According to Alberta, Licht believes that CNN “had lost its way under former President Jeff Zucker, that their hostile approach to Trump had alienated a broader viewership that craved sober, fact-driven coverage.”

Licht also believes that CNN’s coverage of Covid under Zucker created a crisis of trust. Complaining to Alberta, Licht said, “COVID, COVID, COVID! Look at the case numbers! Look at this! Look at this! No context.”

According to Alberta, Licht believes there are “‘legitimate conversations’ to be had about the death toll attached to Covid-19. Perhaps some patients had been admitted to hospitals with life-threatening illnesses before the pandemic began, then died with a positive diagnosis.” (In point of fact, scholars who look at the current excess death rate compared to the pre-Covid era insist that Covid deaths continue to be undercounted. Obviously, the fact that people who have other diseases die more quickly in the Covid era is hardly proof that Covid isn’t bad).

So while there might be much to criticize in Zucker’s reign at CNN, Licht has taken a bad situation and made it much worse. Whether out of genuine conviction or out of a desire to please the plutocrats who own Warner Bros. Discovery, Licht has mastered the art of deploying centrist rhetoric for reactionary ends. About diversity, Licht says, “A Black person, a brown person, and an Asian woman that all graduated the same year from Harvard is not diversity.” This might be a fair point if he showed any concern for the excess of white men from Harvard at CNN.

Licht also told Alberta, “I think ‘Defund the police’ would’ve been covered differently if newsrooms were filled with people who had lived in public housing. They have a different relationship with their need with the police.” This claim flies in the face of a formidable body of social science evidence that poor people are more inclined to distrust the police than the well-to-do.

One of Licht’s earliest decisions at CNN was to instruct employees to downplay the January 6 committee hearings. This turned out to subvert his mandate to raise ratings. The public was intensely interested in the hearings and turned to rival MSNBC for news.

There’s a distinct ideology at work in Licht’s actions, a worldview that can be described as reactionary centrism. As Davidson College professor Isaac Bailey noted, the Atlantic profile of Licht reveals “the growing tendency of top news execs and editors to take on an anti-woke mindset while deluding themselves that they are the ones being ‘objective.’” Licht, like many in the elite, conflates his opposition to leftism with objectivity and balance.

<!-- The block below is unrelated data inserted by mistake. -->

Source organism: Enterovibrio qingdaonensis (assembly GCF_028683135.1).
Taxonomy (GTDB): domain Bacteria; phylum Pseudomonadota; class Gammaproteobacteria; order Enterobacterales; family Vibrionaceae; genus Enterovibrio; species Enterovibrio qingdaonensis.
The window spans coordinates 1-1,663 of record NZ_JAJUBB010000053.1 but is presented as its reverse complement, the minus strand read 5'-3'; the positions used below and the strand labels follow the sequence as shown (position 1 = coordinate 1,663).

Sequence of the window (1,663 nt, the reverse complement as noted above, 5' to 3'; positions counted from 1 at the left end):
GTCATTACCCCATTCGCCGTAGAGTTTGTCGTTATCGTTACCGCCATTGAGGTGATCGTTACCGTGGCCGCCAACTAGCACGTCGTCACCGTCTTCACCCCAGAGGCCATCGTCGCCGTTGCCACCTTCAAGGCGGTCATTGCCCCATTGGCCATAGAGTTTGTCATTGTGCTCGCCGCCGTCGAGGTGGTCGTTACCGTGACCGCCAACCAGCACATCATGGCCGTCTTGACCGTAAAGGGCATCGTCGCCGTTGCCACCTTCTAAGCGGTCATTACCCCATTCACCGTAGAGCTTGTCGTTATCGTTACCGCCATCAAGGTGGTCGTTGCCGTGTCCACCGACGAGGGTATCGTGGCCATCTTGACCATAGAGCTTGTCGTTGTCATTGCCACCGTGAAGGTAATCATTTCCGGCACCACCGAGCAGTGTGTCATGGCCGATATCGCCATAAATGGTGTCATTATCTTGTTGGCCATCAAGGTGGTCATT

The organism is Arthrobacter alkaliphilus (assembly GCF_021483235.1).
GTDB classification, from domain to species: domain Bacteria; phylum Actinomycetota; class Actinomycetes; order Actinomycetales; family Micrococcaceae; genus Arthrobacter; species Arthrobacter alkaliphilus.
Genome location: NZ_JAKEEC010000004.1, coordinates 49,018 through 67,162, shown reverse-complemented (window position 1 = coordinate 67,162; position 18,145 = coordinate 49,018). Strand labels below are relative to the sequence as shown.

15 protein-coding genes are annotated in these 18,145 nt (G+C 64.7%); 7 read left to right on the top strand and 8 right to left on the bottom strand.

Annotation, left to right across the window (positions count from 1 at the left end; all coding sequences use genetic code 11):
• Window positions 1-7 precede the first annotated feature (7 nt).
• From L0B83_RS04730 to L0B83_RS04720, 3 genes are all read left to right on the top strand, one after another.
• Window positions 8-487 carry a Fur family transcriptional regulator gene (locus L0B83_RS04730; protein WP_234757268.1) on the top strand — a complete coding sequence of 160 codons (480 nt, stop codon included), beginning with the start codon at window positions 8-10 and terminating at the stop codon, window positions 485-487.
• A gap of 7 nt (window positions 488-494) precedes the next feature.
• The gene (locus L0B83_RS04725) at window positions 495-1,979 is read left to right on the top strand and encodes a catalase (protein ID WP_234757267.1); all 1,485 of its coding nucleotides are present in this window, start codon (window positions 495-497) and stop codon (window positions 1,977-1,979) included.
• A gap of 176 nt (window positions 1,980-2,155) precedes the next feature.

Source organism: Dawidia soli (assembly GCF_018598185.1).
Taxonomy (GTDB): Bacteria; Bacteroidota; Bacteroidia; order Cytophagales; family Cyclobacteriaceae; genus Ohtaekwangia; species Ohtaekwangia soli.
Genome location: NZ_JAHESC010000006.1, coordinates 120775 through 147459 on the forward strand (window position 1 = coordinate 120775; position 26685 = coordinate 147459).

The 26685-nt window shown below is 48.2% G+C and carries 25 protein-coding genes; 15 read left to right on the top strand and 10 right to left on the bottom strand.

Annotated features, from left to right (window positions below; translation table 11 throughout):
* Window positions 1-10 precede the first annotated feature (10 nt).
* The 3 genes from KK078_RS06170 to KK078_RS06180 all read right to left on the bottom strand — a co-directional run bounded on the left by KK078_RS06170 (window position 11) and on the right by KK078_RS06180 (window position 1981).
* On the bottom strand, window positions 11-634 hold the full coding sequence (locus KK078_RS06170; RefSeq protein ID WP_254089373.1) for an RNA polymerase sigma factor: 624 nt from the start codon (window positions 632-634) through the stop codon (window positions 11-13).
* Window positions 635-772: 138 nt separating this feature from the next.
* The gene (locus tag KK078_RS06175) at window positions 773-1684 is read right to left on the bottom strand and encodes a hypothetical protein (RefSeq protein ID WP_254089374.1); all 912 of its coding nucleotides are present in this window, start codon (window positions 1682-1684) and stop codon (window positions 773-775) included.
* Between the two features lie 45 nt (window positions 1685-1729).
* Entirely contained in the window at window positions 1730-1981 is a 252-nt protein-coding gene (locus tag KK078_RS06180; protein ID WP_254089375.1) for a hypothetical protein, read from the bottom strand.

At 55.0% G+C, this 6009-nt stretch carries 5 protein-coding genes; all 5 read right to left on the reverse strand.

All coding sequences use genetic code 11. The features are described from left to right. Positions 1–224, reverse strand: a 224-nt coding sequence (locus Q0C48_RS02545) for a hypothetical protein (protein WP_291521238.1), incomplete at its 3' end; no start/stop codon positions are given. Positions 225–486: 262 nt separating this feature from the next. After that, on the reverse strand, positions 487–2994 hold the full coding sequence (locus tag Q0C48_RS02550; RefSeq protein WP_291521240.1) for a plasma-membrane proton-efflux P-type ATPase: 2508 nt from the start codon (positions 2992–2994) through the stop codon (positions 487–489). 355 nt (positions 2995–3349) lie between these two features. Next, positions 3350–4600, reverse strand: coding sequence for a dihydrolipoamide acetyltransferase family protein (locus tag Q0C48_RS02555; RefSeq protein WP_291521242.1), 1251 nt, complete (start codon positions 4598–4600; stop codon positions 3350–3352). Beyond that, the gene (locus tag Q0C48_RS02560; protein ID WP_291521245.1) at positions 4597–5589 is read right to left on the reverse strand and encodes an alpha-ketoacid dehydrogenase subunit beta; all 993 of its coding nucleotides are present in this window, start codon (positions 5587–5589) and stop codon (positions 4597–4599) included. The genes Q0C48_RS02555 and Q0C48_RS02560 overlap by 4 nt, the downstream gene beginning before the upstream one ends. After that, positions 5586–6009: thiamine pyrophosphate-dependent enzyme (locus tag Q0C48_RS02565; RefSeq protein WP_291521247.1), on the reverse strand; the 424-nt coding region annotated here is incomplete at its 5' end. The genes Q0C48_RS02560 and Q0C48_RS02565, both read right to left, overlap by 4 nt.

Guided by this reactionary centrist vision, Licht engineered the disastrous Trump town hall of May 11, where the audience was packed with hooting MAGA-supporters and the former president was allowed to run roughshod over CNN host Kaitlan Collins.

Reporting on CNN morale after that event, Tim Alberta writes,

I had never witnessed a lower tide of confidence inside any company than in the week following the town hall at CNN. Some staffers held off-site meetings openly discussing the merits of quitting en masse. Many began reaching out to rival media organizations about job openings.

Licht and his critics share a desire to frame the question of CNN’s future as a contrast between two models: Licht or Zucker? But viewed from outside the frame of the mainstream media, the similarities between the two men outweigh the differences. Both were eager to promote Trump-centric news coverage for the sake of ratings. When Trump was in power, Zucker pursued elite approval by elevating voices that criticized the Republican standard-bearer for deviating from the narrow norms of the national security consensus. With Trump out of power, Licht is trying to gain elite approval by suggesting that some liberal anti-Trumpism was strident. Both men operate within the narrow ideological confines of the establishment media whose demands they balance in their pursuit of ratings. As long as CNN is a corporate-run for-profit media company, there’s not much that can be expected of it. The CEO might be Licht or it might be Zucker, but whoever has the title will have to work within the tight parameters set by the Warner Bros. Discovery board.